And beware: Insect-sized nano-robots are presently flying in nano-technology laboratories. Leave a door or window open in the not-too-distant future, and they could be inside your house or your office. Singly, current weaponized capabilities are barely there, but en masse, the potential could be powerful like a swarm of bees. Recalling some of the sophisticated Soviet assassination techniques, might we some day encounter a nanobot that stings or drops a radioactive pellet in a cup of tea or glass of beer? (13:00 paragraph update to the original article)

We are supposed to have government oversight. The House Unmanned Systems Caucus, led by funded supporters of drone manufactures, doesn't view their rĂ´le as defending individual rights. Instead, they promote "the overwhelming value of these systems." They clearly state their intent to "rapidly develop and deploy" more UAVs.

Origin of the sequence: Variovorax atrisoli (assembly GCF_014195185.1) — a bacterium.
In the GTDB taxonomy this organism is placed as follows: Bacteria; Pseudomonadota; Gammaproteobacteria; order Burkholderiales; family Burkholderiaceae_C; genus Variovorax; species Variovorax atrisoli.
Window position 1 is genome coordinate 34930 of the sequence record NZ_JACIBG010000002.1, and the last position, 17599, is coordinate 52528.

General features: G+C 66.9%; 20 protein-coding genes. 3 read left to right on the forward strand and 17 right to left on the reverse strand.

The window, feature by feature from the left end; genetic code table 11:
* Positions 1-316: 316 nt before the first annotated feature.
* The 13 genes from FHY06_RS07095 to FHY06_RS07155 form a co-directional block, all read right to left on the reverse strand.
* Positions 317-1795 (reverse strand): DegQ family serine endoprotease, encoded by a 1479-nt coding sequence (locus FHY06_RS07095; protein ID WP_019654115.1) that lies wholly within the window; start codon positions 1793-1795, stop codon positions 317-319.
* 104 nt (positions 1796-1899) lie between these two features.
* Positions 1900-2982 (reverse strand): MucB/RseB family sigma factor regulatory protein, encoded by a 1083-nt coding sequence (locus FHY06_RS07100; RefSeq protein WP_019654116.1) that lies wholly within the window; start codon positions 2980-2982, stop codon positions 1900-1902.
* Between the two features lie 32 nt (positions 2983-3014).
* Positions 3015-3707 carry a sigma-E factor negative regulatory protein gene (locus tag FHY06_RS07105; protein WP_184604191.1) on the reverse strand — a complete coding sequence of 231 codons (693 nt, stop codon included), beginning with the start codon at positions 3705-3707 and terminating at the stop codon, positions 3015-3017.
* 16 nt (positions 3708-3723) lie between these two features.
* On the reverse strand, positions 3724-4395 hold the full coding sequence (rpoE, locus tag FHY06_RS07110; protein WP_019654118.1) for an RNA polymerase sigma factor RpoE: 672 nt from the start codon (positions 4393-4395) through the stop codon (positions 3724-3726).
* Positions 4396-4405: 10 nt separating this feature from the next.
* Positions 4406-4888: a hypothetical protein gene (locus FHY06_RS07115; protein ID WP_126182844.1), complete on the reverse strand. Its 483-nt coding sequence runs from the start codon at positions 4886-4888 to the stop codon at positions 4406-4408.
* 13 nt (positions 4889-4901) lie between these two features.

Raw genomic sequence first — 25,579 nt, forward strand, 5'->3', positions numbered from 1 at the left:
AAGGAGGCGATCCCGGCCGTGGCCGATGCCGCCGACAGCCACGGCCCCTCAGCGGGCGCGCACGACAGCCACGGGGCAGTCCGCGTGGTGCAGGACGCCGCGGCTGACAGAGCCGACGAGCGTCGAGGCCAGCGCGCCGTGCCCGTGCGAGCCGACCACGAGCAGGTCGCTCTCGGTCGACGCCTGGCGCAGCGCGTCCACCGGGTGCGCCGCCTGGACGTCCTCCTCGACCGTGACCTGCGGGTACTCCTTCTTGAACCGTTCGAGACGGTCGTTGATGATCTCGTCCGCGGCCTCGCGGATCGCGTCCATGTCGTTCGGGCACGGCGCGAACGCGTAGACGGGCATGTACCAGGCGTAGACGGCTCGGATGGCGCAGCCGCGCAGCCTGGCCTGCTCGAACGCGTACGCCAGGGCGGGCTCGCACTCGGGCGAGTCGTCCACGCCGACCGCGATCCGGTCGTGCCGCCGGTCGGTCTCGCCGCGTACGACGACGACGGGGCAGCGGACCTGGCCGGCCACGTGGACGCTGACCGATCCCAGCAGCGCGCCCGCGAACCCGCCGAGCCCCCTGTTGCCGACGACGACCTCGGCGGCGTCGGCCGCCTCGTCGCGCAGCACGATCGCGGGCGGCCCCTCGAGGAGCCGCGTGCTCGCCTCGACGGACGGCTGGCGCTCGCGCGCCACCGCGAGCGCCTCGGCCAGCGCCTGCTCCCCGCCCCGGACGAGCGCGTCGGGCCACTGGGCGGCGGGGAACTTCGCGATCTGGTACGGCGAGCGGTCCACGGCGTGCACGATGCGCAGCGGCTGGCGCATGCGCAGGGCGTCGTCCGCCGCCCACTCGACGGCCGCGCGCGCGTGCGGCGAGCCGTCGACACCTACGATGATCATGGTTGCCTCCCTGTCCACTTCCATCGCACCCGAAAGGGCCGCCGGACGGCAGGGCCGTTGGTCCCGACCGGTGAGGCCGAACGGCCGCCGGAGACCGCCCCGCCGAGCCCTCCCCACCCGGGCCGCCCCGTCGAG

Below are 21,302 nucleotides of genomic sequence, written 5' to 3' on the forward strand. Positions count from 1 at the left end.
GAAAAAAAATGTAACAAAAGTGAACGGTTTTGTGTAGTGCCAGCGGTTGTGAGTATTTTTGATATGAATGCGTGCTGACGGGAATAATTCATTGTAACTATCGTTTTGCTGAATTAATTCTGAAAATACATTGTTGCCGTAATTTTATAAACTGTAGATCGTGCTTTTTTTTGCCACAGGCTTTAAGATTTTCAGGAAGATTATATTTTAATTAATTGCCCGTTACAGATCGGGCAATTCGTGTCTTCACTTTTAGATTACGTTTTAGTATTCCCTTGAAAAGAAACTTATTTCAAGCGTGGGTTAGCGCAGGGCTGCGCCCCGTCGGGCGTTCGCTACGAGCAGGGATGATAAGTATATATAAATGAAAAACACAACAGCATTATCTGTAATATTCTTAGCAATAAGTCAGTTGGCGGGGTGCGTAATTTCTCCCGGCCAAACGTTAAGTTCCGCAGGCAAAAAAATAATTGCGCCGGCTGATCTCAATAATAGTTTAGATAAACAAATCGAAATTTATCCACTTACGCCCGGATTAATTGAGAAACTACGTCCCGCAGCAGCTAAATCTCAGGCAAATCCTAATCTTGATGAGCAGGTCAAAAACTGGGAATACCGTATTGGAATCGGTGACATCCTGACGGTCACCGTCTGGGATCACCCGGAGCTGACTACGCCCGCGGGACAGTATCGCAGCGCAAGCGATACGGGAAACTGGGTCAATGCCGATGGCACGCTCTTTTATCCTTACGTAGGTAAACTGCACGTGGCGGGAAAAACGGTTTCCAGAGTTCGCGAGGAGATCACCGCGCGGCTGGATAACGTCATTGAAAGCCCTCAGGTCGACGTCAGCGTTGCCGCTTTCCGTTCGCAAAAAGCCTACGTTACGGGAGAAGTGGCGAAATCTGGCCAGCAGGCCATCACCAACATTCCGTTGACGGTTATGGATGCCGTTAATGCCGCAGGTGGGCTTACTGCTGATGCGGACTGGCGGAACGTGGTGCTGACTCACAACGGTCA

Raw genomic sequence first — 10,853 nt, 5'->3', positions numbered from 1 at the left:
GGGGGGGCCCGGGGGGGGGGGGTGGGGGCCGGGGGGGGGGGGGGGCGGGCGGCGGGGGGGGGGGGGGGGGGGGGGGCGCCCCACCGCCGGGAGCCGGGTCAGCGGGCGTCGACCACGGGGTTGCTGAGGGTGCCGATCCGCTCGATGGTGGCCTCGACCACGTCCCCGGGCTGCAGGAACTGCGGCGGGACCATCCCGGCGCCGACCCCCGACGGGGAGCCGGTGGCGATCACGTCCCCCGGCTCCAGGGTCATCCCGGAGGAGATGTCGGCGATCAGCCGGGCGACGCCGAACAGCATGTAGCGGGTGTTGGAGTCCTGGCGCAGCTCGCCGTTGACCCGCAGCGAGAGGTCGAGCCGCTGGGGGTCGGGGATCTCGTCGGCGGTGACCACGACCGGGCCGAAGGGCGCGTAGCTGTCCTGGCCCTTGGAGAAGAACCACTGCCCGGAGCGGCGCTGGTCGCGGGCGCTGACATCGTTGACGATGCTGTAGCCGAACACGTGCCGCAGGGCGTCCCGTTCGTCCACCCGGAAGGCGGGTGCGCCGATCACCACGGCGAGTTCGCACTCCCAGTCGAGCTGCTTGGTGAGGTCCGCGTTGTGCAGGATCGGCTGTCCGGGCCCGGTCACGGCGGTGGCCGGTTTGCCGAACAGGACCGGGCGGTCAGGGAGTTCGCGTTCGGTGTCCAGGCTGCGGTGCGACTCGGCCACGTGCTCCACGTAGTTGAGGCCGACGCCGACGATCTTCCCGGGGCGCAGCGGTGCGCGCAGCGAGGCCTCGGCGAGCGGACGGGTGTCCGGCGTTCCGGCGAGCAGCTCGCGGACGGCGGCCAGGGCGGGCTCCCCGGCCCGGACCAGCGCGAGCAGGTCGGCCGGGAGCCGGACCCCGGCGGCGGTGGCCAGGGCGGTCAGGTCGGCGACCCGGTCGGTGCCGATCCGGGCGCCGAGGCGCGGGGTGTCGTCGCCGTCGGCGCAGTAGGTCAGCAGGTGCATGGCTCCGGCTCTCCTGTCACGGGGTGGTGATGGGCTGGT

© FreeWorldAlliance

Drone of Another Sort

In other words, your congressmen have become a Chamber of Commerce for manufacturers who want to spy on you. Lobbyists forced through a law written by the industry instructing a reluctant FAA to speedily approve new drones– brainless machines sharing the same airspace as our passenger airliners. Experts calculate drones will outnumber airplanes almost five to one. If a seagull can bring down a passenger plane, what can an electronics-packed drone do?

On and On

When the misnamed US PATRIOT Acts I and II were implemented with barely a whimper within Congress, a colleague flummoxed me when he said he was happy to trade civil liberties for better security. It reminded of a line in the film Little Murders where barbed wire was going up around apartment buildings and a character approved. "We're talking about freedom," he cries.

Yes, we are, but I'm not sure our definitions are the same. I welcome other opinions.